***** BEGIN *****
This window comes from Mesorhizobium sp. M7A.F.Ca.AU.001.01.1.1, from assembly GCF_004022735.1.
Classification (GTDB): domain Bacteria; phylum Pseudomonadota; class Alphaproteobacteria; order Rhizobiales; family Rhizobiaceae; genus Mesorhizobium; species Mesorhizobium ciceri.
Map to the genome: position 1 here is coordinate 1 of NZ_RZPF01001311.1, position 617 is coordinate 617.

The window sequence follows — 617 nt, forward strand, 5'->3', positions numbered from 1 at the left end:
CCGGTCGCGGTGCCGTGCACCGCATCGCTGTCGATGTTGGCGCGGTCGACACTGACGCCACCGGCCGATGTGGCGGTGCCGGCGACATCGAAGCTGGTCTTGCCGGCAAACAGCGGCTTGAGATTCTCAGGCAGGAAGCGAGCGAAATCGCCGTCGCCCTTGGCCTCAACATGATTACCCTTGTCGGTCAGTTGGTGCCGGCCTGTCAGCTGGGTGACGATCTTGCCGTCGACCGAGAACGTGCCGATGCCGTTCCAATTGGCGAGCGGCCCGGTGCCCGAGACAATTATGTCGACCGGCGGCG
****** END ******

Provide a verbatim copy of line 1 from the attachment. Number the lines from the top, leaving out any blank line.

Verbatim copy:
This window comes from Mesorhizobium sp. M7A.F.Ca.AU.001.01.1.1, from assembly GCF_004022735.1.